Bannock bread, like so many traditional recipes, has adapted and changed over the years. And we are talking many, many years, for It is thought that this bread has Celtic roots.
It seems it has stood the test of time because of its simplicity and versatility. Different peoples had different ingredients depending on where they lived and what was locally available.
In Scotland, it was traditionally made with the commonly produced oatmeal or barley meal, which gave the bannock a distinct flavor, but as time went on and wheat became more readily available, this became the flour that made this flatbread. It used to be a lot heavier, too, but became lighter as the baking powder was introduced into the recipe.
Now, in Scotland, bannock is almost unrecognizable from its humble beginnings, more like a teacake with sugar, spices, and dried fruit, but travel around Scotland, and you will still notice regional differences as to what goes into a good bannock.
With the early explorers of the 18th and 19th centuries, bannock traveled over the Atlantic and was used as part of the staple diet of the settlers there. The recipe was again adapted for new surroundings, and corn flour and other plant flours were used to make bannock.
It is now believed that the indigenous peoples of North America and Canada had their own version of bannock bread made of moss, lichen, or other wild plants, and these ingredients changed according to what was locally available. Indigenous peoples, explorers, trappers, and prospectors alike cooked their own versions of bannock bread. But one thing didn’t change- just like its beginnings in Scotland, it was cooked over an open fire on a cast-iron skillet or griddle (a ‘girdle’ in Scotland).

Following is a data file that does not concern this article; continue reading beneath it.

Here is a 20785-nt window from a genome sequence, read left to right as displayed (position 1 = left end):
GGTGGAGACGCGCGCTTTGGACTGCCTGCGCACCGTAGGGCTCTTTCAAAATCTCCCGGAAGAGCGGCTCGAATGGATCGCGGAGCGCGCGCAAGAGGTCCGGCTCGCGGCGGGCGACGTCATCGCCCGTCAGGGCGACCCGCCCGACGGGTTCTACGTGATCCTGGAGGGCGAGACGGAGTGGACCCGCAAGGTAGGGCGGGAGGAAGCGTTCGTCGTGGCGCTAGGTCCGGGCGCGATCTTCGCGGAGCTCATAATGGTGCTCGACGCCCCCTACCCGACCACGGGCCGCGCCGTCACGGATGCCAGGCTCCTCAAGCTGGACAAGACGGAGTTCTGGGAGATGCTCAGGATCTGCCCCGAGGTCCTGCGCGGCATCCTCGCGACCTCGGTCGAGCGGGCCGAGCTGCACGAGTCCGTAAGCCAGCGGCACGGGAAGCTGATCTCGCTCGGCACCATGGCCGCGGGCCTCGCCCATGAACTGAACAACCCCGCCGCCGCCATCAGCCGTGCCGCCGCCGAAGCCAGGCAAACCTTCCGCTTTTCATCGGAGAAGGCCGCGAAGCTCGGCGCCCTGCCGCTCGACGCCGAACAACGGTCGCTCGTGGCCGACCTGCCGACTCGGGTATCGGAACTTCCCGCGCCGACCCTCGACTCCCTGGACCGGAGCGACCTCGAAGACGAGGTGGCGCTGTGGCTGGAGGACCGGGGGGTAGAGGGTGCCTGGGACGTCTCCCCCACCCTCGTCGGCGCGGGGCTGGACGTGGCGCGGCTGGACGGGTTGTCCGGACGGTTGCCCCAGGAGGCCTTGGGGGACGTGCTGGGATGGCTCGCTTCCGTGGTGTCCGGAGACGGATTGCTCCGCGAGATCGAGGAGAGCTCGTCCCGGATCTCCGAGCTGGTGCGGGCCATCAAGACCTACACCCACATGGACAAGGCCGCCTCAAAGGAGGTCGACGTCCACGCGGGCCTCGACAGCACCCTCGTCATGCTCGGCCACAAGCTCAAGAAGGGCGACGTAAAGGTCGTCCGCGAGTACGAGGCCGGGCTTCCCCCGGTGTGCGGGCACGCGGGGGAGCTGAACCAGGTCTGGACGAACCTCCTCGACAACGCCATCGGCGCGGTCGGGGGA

The recipe below is one of many, many bannock recipes, but it is true to its roots as a basic flatbread, easily made over a campfire. It produces a bread that is almost scone-like, crumbly in texture. As in days gone by when sometimes a skillet wasn’t available, it can even be cooked without one. Pieces of dough can be wrapped around a stick and cooked over coals. Or dough balls can be dropped into a cooking stew, to make something that resembles dumplings
When you finish this recipe, be sure to check these recipes out.
- 3 cups flour (any type you have on hand)
- 1 tsp salt
- 2 tbsp baking powder
- ¼ cup oil, lard or melted butter
- 1 ¼ cups water
- Mix the flour, salt and baking powder.
- Add the oil and stir thoroughly.
- Gradually add the water to produce a firm dough if you are making stick bannocks or a more wet dough if you are cooking in a skillet.
- Use a little oil to grease the skillet and cook the bread over hot coals ensuring it doesn’t cook on the outside before the inside is cooked.
- For stick bannocks wrap the dough around a stick and cook gently.